Most people have a pretty hefty list, but when you take an honest look at what skills and experience that specifically support your value message, it becomes more manageable and clear to whoever is reading it what you’re all about. Next to each skill, write out how many years experience you have, your proficiency level on a scale of one to five, and any key subskills that you know are important buzzwords. (For example, I am a writer, and three subskills of that are course writing, fiction writing, and publishing.) Next, assign a proficiency percentage to your subskills. Using these skills and percentages, create an At-a-Glance section.
Here is what mine looks like:
For your work experience, write out each position that is relevant to your value message, the amount of time you held the position, and an engaging hook for one of your best accomplishments in that position.
For example, my traditional resume for a position looks like this:
My infographic for that job on the other hand looks like this:
3. Add your Education and Consider Extras that Support Your Value Message
For your education, all that is needed is your institution, degree, and (optional) your graduation date. Extras, such as certifications, publications, awards, volunteer opportunities, memberships, and military experience should be added only if they support your message. If it’s not clear how they fit, feel free to put in a small blurb about a particular item’s significance. Humor is optional (it works for my personality, so there’s always a funny in there).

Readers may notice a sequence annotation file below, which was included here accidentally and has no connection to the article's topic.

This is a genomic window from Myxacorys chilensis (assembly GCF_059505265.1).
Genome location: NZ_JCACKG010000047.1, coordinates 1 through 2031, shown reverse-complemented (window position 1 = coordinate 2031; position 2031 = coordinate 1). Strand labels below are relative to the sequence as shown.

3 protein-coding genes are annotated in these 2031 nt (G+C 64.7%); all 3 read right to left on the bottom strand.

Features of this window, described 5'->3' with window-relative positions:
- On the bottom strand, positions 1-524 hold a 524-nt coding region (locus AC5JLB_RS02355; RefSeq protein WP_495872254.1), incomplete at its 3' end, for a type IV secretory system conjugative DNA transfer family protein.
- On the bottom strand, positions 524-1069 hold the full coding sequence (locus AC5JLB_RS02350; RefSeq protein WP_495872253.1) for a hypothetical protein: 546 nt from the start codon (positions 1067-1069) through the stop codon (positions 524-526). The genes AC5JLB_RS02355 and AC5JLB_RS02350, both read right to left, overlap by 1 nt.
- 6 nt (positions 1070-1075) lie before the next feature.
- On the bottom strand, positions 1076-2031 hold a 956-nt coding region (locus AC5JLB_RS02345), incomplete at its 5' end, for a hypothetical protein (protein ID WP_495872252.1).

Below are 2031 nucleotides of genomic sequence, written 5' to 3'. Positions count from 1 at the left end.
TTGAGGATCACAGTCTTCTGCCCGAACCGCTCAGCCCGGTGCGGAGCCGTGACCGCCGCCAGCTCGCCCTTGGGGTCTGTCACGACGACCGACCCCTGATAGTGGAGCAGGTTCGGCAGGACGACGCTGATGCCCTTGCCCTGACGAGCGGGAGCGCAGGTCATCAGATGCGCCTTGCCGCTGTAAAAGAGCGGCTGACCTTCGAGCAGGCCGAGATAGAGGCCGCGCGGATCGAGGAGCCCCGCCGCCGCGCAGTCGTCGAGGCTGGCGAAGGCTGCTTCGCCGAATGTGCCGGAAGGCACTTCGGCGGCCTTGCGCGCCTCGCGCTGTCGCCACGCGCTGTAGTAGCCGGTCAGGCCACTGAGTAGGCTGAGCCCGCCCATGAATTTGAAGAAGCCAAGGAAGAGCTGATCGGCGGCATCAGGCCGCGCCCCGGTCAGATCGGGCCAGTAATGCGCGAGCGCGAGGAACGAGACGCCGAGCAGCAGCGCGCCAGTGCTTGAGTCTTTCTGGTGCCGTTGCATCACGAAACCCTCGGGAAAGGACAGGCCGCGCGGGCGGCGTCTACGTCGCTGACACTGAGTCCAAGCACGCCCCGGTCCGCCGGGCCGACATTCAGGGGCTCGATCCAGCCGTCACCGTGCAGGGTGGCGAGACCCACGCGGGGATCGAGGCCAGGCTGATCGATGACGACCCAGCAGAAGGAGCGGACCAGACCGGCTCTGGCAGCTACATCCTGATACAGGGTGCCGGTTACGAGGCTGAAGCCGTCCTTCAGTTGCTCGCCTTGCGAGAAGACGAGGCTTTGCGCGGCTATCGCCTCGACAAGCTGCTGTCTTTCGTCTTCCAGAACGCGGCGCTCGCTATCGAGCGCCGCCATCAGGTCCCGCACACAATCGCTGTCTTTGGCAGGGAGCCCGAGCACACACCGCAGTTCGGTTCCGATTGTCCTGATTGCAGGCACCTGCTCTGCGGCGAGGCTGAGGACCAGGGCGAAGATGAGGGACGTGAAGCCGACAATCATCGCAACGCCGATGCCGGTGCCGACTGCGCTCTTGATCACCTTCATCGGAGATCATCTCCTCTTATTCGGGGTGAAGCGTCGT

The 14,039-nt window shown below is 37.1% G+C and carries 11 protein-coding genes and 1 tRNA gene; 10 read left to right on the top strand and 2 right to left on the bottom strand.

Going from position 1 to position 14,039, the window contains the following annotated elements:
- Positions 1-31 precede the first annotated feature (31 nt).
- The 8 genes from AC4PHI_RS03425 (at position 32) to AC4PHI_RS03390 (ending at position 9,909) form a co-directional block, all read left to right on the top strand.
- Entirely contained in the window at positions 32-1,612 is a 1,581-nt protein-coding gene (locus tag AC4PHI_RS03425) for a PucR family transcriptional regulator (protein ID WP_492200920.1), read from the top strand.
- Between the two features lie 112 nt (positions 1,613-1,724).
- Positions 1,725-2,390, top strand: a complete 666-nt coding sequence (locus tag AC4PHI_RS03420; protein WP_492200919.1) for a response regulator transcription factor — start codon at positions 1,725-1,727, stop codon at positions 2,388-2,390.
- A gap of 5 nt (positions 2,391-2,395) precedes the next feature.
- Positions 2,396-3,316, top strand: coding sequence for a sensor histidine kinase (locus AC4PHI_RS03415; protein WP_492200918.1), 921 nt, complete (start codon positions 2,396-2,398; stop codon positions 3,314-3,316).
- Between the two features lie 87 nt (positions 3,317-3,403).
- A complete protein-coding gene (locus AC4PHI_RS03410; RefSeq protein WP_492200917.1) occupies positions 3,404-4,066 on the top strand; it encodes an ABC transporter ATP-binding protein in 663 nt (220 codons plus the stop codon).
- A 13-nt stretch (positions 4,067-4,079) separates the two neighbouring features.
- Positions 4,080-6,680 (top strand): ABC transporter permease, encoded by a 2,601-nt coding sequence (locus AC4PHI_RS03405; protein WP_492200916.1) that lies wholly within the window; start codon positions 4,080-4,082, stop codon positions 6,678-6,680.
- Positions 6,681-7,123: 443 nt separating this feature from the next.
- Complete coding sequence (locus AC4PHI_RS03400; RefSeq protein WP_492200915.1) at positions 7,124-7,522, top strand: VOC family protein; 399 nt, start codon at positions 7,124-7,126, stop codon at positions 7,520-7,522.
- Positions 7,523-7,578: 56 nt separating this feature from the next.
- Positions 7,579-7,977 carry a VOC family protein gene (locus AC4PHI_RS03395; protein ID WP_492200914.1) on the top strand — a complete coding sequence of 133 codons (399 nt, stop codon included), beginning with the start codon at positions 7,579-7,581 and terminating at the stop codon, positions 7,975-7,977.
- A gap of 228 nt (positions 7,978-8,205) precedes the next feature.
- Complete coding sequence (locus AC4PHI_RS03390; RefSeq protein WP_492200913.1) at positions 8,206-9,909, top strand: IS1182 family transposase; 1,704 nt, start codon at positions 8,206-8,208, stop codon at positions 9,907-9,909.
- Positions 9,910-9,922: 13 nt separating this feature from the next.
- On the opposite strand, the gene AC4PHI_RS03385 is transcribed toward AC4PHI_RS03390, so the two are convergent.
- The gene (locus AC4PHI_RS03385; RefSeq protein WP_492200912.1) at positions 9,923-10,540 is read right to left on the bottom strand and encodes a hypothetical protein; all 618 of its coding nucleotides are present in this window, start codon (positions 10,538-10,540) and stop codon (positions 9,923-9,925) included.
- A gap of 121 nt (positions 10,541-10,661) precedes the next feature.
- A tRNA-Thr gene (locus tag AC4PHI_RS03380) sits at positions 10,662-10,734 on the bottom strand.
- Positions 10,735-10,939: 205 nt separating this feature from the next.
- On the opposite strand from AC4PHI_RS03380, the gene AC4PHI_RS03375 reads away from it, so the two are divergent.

For example, take a look at my education and publications sections:
4. Pair Your Accomplishments With Visuals
You’ve noticed how much I’ve made use of logos; I do it because it catches the eye and adds instant credibility. Subconsciously you make a quick decision when you see a familiar logo, and for good reason. Over 90% of the information that is sent to our brain is visual, which explains why 67% of consumers say the quality of a product image is “very important” in selecting and purchasing a product. Visuals are key, and your infographic summary is your product image, so don’t skimp.
Is this technique right for everyone? Definitely not. You must know your industry, the company, and the tolerance level for the non-traditional. My advice, and I practice this myself, is to have this super-cool document and all your traditional materials ready to go. Share this once you’ve determined it’s a good fit. Just one note, even if you feel like you found the perfect company to send this to, beware that it might not get through the ATS filters. So, if you’re unsure if that’s the case, err on the safe side and debut this once you’re 100% sure it’s going directly to a human’s email address.
One last note before you get started: Don’t overdo it. The point here is skimability. Make your value easy to see and answer the ever-present question in a recruiter’s head: What problem will this person potentially solve for me? Before you use it, have a friend review it for both clarity and design. Can she articulate the value you are trying to get across? Does it look visually appealing to her? Make sure both answers are yes.
So, what does it look like when it’s all together? Something like this:
How can this not stand out when compared to a boring old black-and-white job application?